alexa Overexpression of Porcine Kit Gene in Transgenic Mice Does not Affect Melanogenesis

ISSN: 2168-9849

Cloning & Transgenesis

  • Research Article   
  • Clon Transgen 2017, Vol 6(2): 159
  • DOI: 10.4172/2168-9849.1000159

Overexpression of Porcine Kit Gene in Transgenic Mice Does not Affect Melanogenesis

Jin Seop Ahn1, Ga Ram Kim1,2, Seong Hong Jang1, Dong-Hwan Kim1,3, Seongsoo Hwang4, Incheol Cho5 and Jeong-Woong Lee1,3*
1Biotherapeutics Translational Research Center, Korea Research Institute of Bioscience and Biotechnology, Daejeon, 34141, Republic of Korea
2Division of Animal and Dairy Science, College of Agriculture and Life Science, Chungnam National University, Daejeon, 34134, Republic of Korea
3Department of Functional Genomics, University of Science and Technology, Daejeon, 34113, Republic of Korea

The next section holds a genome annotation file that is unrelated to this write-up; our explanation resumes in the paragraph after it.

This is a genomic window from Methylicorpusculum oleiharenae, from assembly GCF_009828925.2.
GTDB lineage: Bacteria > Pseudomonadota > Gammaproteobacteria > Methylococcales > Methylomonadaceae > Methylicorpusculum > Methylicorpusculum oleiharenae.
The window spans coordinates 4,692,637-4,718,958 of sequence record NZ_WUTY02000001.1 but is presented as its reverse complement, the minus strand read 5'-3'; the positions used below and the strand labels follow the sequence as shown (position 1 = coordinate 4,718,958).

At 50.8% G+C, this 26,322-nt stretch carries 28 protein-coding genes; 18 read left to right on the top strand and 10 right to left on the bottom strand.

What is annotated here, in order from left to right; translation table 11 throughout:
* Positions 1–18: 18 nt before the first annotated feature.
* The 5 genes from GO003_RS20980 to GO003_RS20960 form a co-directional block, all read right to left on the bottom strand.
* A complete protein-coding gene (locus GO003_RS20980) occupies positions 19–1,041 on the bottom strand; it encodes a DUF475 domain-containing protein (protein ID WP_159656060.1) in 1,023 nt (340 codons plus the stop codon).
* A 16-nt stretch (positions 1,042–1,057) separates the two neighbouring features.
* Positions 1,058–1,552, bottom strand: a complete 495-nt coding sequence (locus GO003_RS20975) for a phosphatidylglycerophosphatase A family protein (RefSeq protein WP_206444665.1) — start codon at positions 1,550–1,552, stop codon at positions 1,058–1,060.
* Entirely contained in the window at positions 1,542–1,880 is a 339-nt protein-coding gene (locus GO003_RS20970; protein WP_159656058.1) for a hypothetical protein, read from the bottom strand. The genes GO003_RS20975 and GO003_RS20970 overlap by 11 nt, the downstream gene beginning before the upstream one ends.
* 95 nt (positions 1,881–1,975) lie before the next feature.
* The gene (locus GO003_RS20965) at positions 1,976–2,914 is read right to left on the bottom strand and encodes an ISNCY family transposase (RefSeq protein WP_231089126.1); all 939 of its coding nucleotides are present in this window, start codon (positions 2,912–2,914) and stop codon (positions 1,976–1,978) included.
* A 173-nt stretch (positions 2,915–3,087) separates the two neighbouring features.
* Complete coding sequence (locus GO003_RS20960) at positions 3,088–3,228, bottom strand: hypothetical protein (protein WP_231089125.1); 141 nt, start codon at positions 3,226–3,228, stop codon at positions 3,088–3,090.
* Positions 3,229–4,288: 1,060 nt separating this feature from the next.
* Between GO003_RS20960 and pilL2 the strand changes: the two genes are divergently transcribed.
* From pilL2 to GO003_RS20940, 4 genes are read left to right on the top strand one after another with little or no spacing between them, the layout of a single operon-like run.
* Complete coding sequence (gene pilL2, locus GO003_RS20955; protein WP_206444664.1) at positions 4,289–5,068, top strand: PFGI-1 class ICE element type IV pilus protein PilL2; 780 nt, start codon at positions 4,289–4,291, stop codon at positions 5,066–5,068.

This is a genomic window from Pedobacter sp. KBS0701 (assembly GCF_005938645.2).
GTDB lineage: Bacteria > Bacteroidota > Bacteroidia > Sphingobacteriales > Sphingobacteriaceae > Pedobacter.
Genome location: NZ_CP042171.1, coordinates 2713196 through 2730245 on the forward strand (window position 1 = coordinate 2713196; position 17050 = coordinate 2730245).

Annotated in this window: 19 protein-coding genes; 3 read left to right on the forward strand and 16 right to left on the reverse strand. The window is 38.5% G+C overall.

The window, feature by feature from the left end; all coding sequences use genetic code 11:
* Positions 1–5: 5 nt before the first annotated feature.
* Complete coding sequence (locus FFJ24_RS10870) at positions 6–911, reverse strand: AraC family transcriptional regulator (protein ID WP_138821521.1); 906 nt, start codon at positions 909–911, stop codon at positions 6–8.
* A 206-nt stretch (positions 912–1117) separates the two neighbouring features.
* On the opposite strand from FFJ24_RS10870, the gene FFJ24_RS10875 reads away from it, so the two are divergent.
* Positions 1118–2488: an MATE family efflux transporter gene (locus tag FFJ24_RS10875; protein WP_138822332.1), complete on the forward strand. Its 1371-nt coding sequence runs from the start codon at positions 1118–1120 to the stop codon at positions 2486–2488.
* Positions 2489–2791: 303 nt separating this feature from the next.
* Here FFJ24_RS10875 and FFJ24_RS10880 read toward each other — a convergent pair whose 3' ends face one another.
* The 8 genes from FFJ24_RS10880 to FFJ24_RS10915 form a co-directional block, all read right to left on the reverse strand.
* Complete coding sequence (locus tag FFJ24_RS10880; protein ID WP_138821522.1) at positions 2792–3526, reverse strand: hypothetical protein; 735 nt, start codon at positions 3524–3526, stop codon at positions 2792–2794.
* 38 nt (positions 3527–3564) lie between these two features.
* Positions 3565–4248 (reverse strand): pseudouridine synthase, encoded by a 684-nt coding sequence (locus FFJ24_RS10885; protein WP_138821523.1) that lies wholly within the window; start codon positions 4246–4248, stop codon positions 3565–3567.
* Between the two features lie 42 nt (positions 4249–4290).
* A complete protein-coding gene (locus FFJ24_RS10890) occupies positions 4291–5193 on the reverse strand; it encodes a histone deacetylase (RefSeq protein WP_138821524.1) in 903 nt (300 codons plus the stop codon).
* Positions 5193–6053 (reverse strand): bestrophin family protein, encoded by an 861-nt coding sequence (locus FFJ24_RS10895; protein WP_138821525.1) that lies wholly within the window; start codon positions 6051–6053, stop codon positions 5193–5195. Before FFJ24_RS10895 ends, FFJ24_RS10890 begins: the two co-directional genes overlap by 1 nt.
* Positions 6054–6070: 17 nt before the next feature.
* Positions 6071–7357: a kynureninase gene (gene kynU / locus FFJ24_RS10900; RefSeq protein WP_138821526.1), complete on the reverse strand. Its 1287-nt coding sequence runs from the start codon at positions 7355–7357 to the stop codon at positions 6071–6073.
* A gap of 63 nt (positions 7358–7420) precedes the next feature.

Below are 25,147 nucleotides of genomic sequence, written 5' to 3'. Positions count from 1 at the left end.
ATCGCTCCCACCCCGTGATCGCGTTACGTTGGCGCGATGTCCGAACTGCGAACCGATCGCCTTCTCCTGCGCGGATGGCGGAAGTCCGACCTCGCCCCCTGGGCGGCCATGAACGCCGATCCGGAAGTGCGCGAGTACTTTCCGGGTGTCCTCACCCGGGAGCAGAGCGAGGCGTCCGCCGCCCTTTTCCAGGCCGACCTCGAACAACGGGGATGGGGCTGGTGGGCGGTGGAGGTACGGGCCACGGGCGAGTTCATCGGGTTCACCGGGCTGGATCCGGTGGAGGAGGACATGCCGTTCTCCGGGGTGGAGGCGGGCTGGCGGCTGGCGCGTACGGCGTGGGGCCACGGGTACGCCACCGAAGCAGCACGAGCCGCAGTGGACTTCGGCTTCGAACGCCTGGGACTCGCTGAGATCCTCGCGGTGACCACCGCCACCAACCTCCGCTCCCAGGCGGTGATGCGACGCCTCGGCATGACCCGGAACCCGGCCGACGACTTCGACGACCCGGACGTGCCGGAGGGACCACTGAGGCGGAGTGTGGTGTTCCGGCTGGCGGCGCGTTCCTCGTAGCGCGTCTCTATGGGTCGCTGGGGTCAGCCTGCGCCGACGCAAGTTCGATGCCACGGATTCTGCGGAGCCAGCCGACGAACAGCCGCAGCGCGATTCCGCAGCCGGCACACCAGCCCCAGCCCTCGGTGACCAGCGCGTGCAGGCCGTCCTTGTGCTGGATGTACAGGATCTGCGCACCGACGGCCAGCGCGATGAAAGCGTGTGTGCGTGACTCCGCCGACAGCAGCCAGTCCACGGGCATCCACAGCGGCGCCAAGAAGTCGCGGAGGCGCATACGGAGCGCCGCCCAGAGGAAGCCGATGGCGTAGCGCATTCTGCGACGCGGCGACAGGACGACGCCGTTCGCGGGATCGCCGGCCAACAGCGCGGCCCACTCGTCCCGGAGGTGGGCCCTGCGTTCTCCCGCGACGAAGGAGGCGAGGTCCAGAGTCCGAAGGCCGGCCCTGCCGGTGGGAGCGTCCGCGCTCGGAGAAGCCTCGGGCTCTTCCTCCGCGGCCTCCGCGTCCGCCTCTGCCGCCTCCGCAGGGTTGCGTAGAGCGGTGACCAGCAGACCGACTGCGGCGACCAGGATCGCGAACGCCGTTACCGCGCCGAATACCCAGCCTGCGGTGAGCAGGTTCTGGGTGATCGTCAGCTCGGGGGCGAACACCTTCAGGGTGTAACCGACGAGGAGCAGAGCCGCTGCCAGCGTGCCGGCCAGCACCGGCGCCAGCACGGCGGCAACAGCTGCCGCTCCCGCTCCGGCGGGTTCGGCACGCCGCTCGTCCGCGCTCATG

4Animal Biotechnology Division, National Institute of Animal Science, Wanju 55365, Republic of Korea
5Animal Genetics and Bioinformatics Division, National Institute of Animal Science, Wanju 55365, Republic of Korea
*Corresponding Author: Jeong-Woong Lee, Biotherapeutics Translational Research Center, Korea Research Institute of Bioscience and Biotechnology, Daejeon, 34141, Republic of Korea, Tel: +82-42-860-4428, Fax: +82-42-860-4608, Email: [email protected]

Received Date: Sep 28, 2017 / Accepted Date: Oct 26, 2017 / Published Date: Oct 31, 2017

Abstract

The Kit gene is proto-oncogene, encoded stem cell factor and involved in melanocyte development. Also, Kit is expressed in epidermis and proliferation of melanoblasts which occur to pigmentation in skin, eyes and other tissues. Here we established porcine Kit genes overexpressed transgenic mice. The role of Kit gene was regulation in melanogensis remains unclear in porcine. Therefore, present study aims to ectopic expression porcine Kit gene in pigmentation of skin tissues. Our results showed that no effect on melanogenesis in ectopic Kit gene overexpressed transgenic mice. Further studies on Kit gene will provide insight into other specific roles in porcine and mice species.

Keywords: Kit gene; Transgenic mice; Skin; Melanogenesis

Introduction